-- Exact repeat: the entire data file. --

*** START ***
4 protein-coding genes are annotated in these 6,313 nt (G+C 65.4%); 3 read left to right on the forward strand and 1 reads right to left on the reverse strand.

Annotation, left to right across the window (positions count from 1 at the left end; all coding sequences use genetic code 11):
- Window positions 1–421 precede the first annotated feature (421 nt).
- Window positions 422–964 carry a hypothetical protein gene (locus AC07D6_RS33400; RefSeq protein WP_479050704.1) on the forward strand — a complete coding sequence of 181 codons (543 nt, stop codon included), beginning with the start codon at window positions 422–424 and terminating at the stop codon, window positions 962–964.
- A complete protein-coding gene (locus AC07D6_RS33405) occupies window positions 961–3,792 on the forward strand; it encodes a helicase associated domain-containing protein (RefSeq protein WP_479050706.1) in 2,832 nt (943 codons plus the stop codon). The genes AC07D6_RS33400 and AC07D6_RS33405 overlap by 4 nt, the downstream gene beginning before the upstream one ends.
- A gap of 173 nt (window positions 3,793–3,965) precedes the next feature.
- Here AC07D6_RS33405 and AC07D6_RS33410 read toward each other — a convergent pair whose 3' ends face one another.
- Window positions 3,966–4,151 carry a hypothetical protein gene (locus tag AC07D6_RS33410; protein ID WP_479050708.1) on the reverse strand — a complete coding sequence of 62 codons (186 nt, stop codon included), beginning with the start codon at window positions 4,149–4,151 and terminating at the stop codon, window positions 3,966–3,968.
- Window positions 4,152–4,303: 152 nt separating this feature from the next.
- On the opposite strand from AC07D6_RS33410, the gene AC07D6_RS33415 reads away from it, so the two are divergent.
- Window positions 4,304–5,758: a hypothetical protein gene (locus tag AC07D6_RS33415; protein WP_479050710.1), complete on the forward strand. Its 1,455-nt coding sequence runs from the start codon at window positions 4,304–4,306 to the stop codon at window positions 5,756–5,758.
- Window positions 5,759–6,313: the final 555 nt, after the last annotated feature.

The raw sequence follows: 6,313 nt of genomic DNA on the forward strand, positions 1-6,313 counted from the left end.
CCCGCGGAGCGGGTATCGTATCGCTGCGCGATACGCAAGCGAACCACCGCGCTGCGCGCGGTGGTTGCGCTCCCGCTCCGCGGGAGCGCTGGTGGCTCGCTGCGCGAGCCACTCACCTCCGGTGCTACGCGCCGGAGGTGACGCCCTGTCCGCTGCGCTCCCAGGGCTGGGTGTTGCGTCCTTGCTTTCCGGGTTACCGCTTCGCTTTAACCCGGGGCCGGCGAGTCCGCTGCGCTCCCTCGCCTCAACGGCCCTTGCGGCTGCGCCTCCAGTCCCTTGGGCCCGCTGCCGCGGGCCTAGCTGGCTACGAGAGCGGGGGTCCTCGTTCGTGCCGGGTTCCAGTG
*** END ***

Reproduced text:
4 protein-coding genes are annotated in these 6,313 nt (G+C 65.4%); 3 read left to right on the forward strand and 1 reads right to left on the reverse strand.

Annotation, left to right across the window (positions count from 1 at the left end; all coding sequences use genetic code 11):
- Window positions 1–421 precede the first annotated feature (421 nt).
- Window positions 422–964 carry a hypothetical protein gene (locus AC07D6_RS33400; RefSeq protein WP_479050704.1) on the forward strand — a complete coding sequence of 181 codons (543 nt, stop codon included), beginning with the start codon at window positions 422–424 and terminating at the stop codon, window positions 962–964.
- A complete protein-coding gene (locus AC07D6_RS33405) occupies window positions 961–3,792 on the forward strand; it encodes a helicase associated domain-containing protein (RefSeq protein WP_479050706.1) in 2,832 nt (943 codons plus the stop codon). The genes AC07D6_RS33400 and AC07D6_RS33405 overlap by 4 nt, the downstream gene beginning before the upstream one ends.
- A gap of 173 nt (window positions 3,793–3,965) precedes the next feature.
- Here AC07D6_RS33405 and AC07D6_RS33410 read toward each other — a convergent pair whose 3' ends face one another.
- Window positions 3,966–4,151 carry a hypothetical protein gene (locus tag AC07D6_RS33410; protein ID WP_479050708.1) on the reverse strand — a complete coding sequence of 62 codons (186 nt, stop codon included), beginning with the start codon at window positions 4,149–4,151 and terminating at the stop codon, window positions 3,966–3,968.
- Window positions 4,152–4,303: 152 nt separating this feature from the next.
- On the opposite strand from AC07D6_RS33410, the gene AC07D6_RS33415 reads away from it, so the two are divergent.
- Window positions 4,304–5,758: a hypothetical protein gene (locus tag AC07D6_RS33415; protein WP_479050710.1), complete on the forward strand. Its 1,455-nt coding sequence runs from the start codon at window positions 4,304–4,306 to the stop codon at window positions 5,756–5,758.
- Window positions 5,759–6,313: the final 555 nt, after the last annotated feature.

The raw sequence follows: 6,313 nt of genomic DNA on the forward strand, positions 1-6,313 counted from the left end.
CCCGCGGAGCGGGTATCGTATCGCTGCGCGATACGCAAGCGAACCACCGCGCTGCGCGCGGTGGTTGCGCTCCCGCTCCGCGGGAGCGCTGGTGGCTCGCTGCGCGAGCCACTCACCTCCGGTGCTACGCGCCGGAGGTGACGCCCTGTCCGCTGCGCTCCCAGGGCTGGGTGTTGCGTCCTTGCTTTCCGGGTTACCGCTTCGCTTTAACCCGGGGCCGGCGAGTCCGCTGCGCTCCCTCGCCTCAACGGCCCTTGCGGCTGCGCCTCCAGTCCCTTGGGCCCGCTGCCGCGGGCCTAGCTGGCTACGAGAGCGGGGGTCCTCGTTCGTGCCGGGTTCCAGTG